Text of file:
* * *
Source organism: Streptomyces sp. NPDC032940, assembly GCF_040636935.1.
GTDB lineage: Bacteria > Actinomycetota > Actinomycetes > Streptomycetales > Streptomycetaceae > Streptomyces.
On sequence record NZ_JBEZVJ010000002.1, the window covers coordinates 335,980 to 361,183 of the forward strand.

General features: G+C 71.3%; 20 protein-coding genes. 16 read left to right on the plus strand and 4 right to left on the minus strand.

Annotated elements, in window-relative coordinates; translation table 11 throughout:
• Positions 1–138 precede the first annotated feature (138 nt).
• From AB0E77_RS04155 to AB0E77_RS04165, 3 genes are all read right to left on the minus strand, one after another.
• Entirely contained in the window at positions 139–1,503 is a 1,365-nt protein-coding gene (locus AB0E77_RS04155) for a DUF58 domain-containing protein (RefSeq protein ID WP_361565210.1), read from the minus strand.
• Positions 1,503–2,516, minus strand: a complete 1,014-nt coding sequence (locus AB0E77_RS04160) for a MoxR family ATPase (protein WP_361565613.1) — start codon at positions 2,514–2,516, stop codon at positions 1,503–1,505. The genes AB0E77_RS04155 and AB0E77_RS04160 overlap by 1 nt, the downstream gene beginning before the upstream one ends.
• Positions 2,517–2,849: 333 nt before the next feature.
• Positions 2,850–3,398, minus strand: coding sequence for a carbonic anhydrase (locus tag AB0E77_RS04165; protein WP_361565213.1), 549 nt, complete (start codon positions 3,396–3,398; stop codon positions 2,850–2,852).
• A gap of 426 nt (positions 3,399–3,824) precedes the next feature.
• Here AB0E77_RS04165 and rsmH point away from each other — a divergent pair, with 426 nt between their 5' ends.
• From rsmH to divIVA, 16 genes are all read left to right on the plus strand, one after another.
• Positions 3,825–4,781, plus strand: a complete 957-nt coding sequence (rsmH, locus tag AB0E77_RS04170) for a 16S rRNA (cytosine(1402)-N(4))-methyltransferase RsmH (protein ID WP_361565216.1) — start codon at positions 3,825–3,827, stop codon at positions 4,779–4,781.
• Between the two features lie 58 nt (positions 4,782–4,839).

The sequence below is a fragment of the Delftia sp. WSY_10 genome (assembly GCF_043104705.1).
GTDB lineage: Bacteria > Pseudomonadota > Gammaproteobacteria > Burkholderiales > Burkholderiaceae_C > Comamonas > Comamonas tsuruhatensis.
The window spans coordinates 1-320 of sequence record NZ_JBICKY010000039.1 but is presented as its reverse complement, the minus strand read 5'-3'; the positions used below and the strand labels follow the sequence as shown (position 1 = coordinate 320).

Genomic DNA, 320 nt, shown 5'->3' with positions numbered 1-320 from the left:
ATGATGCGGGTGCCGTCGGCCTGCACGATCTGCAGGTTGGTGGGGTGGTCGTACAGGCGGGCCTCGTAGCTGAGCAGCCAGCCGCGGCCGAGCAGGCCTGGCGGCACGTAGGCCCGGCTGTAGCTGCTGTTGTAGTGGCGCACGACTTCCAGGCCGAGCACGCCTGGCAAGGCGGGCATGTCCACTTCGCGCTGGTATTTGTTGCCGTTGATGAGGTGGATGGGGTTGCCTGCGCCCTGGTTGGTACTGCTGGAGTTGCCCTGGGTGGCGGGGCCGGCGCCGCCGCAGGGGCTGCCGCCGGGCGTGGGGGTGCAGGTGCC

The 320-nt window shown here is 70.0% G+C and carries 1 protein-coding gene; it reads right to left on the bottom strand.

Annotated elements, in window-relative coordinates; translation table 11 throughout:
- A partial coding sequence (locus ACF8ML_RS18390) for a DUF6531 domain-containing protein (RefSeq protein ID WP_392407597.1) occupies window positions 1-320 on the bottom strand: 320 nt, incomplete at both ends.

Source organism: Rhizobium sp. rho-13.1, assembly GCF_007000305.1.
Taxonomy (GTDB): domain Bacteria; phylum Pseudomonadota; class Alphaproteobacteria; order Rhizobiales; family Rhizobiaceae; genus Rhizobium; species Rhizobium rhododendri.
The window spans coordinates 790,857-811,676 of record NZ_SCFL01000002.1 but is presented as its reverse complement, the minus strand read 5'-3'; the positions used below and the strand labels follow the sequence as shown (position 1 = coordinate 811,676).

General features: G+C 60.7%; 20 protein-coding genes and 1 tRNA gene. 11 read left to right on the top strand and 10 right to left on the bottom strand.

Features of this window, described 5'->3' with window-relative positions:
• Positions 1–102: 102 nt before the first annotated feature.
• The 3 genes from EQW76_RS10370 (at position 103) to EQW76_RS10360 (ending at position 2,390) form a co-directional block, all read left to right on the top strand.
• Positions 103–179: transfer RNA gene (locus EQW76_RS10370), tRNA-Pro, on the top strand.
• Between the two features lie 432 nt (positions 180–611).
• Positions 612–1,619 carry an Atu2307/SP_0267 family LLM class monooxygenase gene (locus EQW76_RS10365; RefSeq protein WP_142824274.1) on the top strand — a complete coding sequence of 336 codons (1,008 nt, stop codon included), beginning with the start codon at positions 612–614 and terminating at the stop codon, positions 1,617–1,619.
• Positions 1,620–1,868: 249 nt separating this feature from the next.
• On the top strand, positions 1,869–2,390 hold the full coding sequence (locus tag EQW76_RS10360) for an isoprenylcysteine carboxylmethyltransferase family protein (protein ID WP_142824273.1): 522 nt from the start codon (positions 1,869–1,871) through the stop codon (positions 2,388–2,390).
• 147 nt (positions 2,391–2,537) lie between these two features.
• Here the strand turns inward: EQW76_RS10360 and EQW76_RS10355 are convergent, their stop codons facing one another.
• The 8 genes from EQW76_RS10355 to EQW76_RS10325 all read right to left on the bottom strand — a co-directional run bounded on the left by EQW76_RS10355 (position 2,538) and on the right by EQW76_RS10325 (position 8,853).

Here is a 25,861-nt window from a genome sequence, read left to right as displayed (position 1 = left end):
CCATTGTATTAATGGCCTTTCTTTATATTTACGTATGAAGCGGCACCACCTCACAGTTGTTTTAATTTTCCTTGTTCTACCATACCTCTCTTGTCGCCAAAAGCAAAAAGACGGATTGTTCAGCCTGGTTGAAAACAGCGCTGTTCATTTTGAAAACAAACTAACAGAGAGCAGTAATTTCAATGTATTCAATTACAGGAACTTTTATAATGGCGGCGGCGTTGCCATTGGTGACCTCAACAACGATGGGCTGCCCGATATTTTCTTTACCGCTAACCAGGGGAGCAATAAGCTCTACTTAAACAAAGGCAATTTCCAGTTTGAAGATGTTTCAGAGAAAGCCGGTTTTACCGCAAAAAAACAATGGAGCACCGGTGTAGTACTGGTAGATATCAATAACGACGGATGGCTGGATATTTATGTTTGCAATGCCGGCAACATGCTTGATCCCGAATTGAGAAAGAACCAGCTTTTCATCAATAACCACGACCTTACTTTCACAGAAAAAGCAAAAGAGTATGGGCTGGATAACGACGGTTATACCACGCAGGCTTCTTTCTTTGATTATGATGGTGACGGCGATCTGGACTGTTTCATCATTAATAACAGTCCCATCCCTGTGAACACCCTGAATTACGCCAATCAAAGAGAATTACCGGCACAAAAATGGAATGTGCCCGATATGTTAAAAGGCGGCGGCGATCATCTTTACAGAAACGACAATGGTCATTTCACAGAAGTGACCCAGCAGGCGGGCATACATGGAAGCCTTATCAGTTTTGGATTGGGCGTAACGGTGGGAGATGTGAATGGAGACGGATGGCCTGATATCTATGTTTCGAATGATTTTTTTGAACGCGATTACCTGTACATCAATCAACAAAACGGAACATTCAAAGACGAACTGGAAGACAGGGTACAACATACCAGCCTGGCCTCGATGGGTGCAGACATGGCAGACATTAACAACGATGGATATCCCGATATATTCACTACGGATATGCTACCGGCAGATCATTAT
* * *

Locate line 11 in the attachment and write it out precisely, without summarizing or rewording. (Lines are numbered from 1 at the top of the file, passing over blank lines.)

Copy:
• Positions 2,850–3,398, minus strand: coding sequence for a carbonic anhydrase (locus tag AB0E77_RS04165; protein WP_361565213.1), 549 nt, complete (start codon positions 3,396–3,398; stop codon positions 2,850–2,852).